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Reflections of Girls in the Media:  A Content Analysis Across Six Media and a National Survey of Children

Solving Problems and Achieving Goals

Problem solving and achieving goals were examined in relation to the television and moviecharacters and as information provided in the magazine articles (Table 10). Both male and femalecharacters most often rely upon themselves to solve their problems and achieve their goals. In thetelevision shows about a third of the men (32%) and women (35%) solved their own problems, while inthe movies, almost half of the men (49%) and more than a third of the women (35%) solved their ownproblems. In regard to achieving goals, about four out of ten of the men (38%) and women (39%) inthese television shows and more than six out of ten of the men (67%) and women (62%) in the movieswere self-sufficient.

After relying on themselves, both men and women characters turn to other friends andacquaintances for help. About two in ten of women on television (20%) and in films (23%) relied on amale friend or acquaintance, and 20 percent of women on television and 31 percent of women in filmsrelied on a female friend or acquaintance to help them solve problems. Similarly, around a quarter ofmen on television (23%) and in films (29%) rely on a male friend or acquaintance, while fewer men(16% on television and 11% in film) rely on a female friend to help them solve their problems.

Table 10: Percent of Women and Men Who Rely on Each Source to Solve Their Problems and Achieve Their Goals in Television and Films, and the Percent of Magazine Articles that Mention Each Source to Rely on Television
Characters Film
Characters Magazine
Articles Rely on to Solve Problems: Women
(109) Men
(133) Women
(26) Men
(45) Articles
(378) Self 35% 32% 35% 49% 28% Mother 6 2 4 4 6 Father 6 1 15 4 3 Women 20 16 31 11 1 Men 20 23 23 29 2 Female-Romantic 3 8 4 16 2 Male-Romantic 12 0 23 0 1 Rely on to Achieve Goals: Self 39% 38% 62% 67% NA Mother 1 1 4 4 NA Father 2 2 8 4 NA Women 14 14 46 16 NA Men 9 21 23 47 NA Female-Romantic 2 8 8 11 NA Male-Romantic 9 0 31 0 NA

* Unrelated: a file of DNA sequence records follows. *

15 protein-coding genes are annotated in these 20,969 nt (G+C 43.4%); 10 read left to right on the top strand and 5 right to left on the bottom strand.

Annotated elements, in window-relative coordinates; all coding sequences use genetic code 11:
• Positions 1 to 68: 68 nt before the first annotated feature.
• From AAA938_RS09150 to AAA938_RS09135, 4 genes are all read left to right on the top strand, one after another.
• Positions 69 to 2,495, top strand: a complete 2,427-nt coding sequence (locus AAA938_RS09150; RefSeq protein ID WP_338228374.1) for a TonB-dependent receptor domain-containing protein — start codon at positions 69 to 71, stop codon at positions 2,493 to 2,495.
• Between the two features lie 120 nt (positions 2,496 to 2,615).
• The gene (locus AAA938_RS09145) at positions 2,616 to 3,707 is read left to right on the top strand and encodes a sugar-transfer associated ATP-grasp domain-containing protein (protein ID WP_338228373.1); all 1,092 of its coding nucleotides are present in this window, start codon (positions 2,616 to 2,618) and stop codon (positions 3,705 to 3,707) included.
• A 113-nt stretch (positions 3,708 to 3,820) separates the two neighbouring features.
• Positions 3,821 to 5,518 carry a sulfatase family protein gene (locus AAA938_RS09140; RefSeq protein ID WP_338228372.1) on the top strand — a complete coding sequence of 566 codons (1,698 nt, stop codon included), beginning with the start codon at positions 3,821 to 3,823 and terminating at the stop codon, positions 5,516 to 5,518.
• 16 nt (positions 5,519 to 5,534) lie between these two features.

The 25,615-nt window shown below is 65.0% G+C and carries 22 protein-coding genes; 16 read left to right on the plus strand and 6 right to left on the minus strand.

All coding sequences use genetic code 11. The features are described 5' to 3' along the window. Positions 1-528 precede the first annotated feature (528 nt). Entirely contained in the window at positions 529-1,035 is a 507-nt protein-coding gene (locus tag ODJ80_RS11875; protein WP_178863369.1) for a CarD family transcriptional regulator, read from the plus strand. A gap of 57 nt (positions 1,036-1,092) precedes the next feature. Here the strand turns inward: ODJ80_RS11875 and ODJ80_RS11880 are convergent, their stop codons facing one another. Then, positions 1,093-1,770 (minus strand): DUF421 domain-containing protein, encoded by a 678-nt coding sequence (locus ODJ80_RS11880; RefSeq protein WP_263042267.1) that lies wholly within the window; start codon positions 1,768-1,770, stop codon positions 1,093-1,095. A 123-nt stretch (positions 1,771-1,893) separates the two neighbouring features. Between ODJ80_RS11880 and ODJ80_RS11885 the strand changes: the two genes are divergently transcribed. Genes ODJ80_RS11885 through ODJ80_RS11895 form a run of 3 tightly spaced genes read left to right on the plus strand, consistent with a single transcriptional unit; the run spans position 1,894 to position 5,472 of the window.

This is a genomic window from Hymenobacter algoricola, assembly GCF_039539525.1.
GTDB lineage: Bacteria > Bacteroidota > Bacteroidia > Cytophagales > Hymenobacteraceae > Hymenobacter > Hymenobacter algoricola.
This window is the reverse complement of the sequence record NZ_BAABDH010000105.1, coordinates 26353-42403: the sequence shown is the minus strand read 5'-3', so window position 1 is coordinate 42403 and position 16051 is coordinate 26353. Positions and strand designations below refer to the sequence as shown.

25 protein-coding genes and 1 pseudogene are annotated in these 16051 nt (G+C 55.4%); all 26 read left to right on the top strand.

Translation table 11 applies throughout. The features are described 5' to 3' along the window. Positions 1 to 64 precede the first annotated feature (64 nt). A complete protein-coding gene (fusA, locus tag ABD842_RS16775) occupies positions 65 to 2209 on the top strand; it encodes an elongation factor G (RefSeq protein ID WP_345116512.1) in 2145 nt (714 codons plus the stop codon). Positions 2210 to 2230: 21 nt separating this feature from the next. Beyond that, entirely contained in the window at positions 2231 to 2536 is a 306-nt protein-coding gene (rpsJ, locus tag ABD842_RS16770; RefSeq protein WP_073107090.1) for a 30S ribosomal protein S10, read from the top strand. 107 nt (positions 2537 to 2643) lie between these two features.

Note: Bolded pairs of number indicate that the differences between the percent for women and men is statistically significant at pTwelve percent of women rely on their male romantic partner to help them solve problems and9 percent to help them achieve their goals. Eight percent of men rely on their female romantic partnerto solve their problems and to achieve their goals. These patterns were also seen in the movies, wherealmost a third of the women (31%) rely upon their male romantic partners to achieve their goals whereas only 11 percent of men relied upon their female romantic partners (Table 10).

The magazine articles stress relying on oneself to solve problems–more than a quarter of thesearticles (28%) implied that the reader should solve her problems herself. These articles presentedmothers (6%) as the next most likely source of help in solving problems and did not for the most partencourage the reader to seek the help of men or their male romantic partners (Table 10).

Appearance

Numerous studies have found that the media often portray people with perfect, or almostperfect, bodies. Table 11 examines the body weight of the characters and models in this study. Coders were asked to categorize each character, model, or person as being very thin, thin, average,muscular, a bit overweight, or obese. Reliability between the coders suggests that viewers would mostlikely categorize the individual similarly as they watch or reads the particular program or article.